LNGN 302-01: Pragmatics
(Spring 2014)
Class hour:
MR 10:00–11:15AM
Dr. Longxing Wei
Schmitt Hall 204
Schmitt Hall 240D
Office hours: M 1:30-3:30PM, R 1:30-2:30PM, Or by appointment
Required textbook:
Peter Grundy (2008). Doing Pragmatics (Third edition). London: Hodder Education.
ISBN: 978-0-340-97160-4
Course description:
This course studies the rules and principles which govern language in use and the relationships
between the abstract systems of language on the one hand, and the language in use on the other.
It examines language as situated speech and studies how context affects the interpretation of
meaning. It focuses on how language is interpreted by its users in its linguistic and non-linguistic
Course objectives:
Upon completing the course, students should:
1. Be able to explain some commonly recognized and accepted rules and principles which
govern language in use.
2. Understand some frequently used linguistic means for pragmatic functions.
3. Be able to interpret the pragmatic meanings which are contextually variable in contrast with
semantic meanings which are more fixed.
Course requirements and policies:
1. Exercise assignments: a minimum of 6 exercise assignments. Late assignments are penalized
one letter grade for each weekday elapsed after the due date. All assignments must be submitted
as a condition for passing the course, even if too many days have elapsed for the assignment to
receive a passing grade.
2. Exam: a final exam. There is no make-up for the final exam. The missing final exam is
assigned a grade of F.
3. Students must be responsible for their absences and the sequential course work.
Evaluation and grading:
The exercise assignment average and the final exam count toward the final course grade. Failure
to fulfill any of the course requirements will result in a final course grade of “F.” Class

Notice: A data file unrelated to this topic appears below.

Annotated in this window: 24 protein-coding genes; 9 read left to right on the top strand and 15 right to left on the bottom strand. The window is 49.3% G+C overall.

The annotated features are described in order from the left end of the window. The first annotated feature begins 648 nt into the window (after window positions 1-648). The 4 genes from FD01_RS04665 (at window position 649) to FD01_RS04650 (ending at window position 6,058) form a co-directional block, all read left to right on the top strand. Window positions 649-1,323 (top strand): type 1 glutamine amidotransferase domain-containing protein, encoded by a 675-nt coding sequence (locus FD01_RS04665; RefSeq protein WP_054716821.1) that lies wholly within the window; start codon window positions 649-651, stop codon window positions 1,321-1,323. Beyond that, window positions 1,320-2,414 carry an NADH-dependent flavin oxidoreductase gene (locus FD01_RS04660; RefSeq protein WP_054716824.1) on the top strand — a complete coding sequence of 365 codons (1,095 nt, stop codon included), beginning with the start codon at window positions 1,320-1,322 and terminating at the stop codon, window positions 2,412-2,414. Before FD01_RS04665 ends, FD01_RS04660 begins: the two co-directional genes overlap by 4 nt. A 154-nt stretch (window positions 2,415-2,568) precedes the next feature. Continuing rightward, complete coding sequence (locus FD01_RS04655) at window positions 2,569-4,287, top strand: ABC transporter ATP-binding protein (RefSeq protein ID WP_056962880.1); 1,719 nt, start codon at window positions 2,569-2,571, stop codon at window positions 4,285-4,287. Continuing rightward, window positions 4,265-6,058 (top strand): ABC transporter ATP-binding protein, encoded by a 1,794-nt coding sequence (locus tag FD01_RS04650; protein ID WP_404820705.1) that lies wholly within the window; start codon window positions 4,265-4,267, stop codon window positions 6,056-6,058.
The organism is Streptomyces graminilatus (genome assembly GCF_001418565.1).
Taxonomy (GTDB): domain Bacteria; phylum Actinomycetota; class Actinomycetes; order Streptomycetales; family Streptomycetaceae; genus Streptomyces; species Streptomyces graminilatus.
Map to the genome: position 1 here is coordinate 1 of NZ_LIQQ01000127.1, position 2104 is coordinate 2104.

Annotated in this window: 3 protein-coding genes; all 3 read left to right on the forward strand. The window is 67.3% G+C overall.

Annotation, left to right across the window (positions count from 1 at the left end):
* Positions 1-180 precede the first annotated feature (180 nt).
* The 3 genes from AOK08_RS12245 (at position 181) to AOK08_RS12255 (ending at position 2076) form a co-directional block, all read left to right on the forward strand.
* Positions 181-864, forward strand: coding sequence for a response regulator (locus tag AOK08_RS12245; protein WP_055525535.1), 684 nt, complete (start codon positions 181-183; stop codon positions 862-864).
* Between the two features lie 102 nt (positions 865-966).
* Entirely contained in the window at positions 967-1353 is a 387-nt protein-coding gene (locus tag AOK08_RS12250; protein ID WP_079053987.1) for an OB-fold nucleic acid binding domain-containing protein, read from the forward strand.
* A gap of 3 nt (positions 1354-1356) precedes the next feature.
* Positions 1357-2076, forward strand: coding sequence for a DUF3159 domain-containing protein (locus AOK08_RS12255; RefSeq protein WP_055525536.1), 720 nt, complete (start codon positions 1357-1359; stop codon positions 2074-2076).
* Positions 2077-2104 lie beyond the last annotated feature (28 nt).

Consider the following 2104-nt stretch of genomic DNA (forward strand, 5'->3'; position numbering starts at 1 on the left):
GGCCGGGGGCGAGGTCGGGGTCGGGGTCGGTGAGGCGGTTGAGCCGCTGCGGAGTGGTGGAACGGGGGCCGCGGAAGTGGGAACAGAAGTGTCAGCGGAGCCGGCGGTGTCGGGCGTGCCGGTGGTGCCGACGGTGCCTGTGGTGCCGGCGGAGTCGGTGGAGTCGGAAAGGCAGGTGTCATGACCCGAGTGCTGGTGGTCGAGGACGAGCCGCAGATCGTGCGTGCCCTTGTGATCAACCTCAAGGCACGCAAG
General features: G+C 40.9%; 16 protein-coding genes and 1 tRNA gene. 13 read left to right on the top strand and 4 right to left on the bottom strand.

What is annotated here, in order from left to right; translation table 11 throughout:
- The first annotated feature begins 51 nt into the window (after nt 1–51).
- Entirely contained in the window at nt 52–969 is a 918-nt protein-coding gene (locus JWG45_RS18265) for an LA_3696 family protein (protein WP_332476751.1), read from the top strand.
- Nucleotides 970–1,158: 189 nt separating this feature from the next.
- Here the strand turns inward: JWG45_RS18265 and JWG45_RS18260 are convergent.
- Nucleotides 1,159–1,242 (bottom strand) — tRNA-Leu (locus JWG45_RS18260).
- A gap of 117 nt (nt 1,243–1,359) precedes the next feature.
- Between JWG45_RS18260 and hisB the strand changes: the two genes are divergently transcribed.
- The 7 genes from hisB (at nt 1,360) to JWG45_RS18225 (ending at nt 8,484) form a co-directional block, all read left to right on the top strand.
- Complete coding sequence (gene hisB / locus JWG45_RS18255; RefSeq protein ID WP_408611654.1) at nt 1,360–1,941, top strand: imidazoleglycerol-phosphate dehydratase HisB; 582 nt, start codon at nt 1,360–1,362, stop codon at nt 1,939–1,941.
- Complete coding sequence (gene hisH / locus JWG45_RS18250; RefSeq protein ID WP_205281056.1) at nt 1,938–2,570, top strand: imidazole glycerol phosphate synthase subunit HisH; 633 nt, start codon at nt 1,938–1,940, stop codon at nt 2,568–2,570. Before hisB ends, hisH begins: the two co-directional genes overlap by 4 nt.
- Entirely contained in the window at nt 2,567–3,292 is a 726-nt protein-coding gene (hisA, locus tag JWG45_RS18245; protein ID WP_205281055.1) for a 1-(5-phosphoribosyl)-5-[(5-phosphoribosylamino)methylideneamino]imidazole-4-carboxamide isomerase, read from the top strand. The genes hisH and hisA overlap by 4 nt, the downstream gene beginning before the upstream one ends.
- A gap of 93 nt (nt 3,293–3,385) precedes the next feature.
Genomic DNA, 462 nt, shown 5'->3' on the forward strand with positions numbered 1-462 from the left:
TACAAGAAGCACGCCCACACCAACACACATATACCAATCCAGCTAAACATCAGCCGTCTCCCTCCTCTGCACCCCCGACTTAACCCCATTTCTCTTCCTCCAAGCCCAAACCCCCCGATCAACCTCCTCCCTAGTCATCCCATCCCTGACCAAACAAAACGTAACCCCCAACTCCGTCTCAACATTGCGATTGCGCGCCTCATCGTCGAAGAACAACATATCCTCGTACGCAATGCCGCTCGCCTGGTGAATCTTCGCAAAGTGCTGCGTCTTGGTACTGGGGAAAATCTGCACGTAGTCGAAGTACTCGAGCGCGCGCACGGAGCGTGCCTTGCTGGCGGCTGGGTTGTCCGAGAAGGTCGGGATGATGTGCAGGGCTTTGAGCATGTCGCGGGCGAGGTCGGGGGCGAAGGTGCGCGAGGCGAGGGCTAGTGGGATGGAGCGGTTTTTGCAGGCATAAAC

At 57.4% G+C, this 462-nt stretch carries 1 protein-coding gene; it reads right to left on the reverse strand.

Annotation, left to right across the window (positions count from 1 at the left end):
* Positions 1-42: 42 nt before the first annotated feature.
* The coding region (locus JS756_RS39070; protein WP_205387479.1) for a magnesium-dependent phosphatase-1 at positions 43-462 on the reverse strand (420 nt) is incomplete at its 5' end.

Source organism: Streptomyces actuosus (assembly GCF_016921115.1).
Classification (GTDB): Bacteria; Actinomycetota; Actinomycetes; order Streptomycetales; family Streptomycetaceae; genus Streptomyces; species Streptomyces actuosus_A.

participation (in-class discussion, performance and activities) is included in the evaluation of the
student’s course work.
6 exercise assignments
Final exam
Participation in classroom discussions
Exercises and final exam are graded based on the following letter scale:
A 100-93, A- 92-90, B+ 89-86, B 85-83, B- 82-80, C+ 79-76, C 75-73, C- 72-70,
D+ 69-66, D 65-60, F 59-
Tentative Weekly Syllabus
1. Each exercise assignment will be given as listed in the relevant week and its due date will be
2. If necessary, the instructor will select only certain sections or parts of a listed chapter and
announce them in advance.
3. The following schedule is subject to change with prior notice as class needs dictate.
Week 1 (Jan. 23)
Introduction to the course
Chapter 1: Using and understanding language
Week 2 (Jan. 27-30)
Chapter 2: Deixis – the relation of reference to the point of origin of the utterance
Week 3 (Feb. 3-6)
Chapter 2 (continued)
Chapter 3: Presupposition – accommodating background knowledge
Exercise assignment 1
Week 4 (Feb. 10-13)
Chapter 3 (continued)
Exercise assignment 2
Week 5 (Feb. 17-20)
Chapter 4: Speech acts – language as action
Week 6 (Feb. 24-27)
Chapter 4 (continued)
Chapter 5: Implicit meaning
Exercise assignment 3
Week 7 (Mar. 3-6)
Chapter 5 (continued)
Exercise assignment 4
Week 8 (Mar. 10-16) Spring Break
Week 9 (Mar. 17-20)
Chapter 6: Relevance theory
Week 10 (Mar. 24-27)
Chapter 6 (continued)
Exercise assignment 5
Week 11 (Mar. 31-Apr. 3)
Chapter 8: Pragmatic inference and language evolution
Week 12 (Apr. 7-10)
Chapter 8 (continued)
Chapter 9: Politeness phenomena
Week 13 (Apr. 14-17)
Chapter 9 (continued)
Exercise assignment 6
Week 14 (Apr. 21-24)
Chapter 11: Intercultural pragmatics
Week 15 (Apr. 28-May 1)
Chapter 11 (continued)
General review
Week 16 (May 5) Last Day of Classes
General review (continued)
Week 17 (May 8-14) Examination Period
Final exam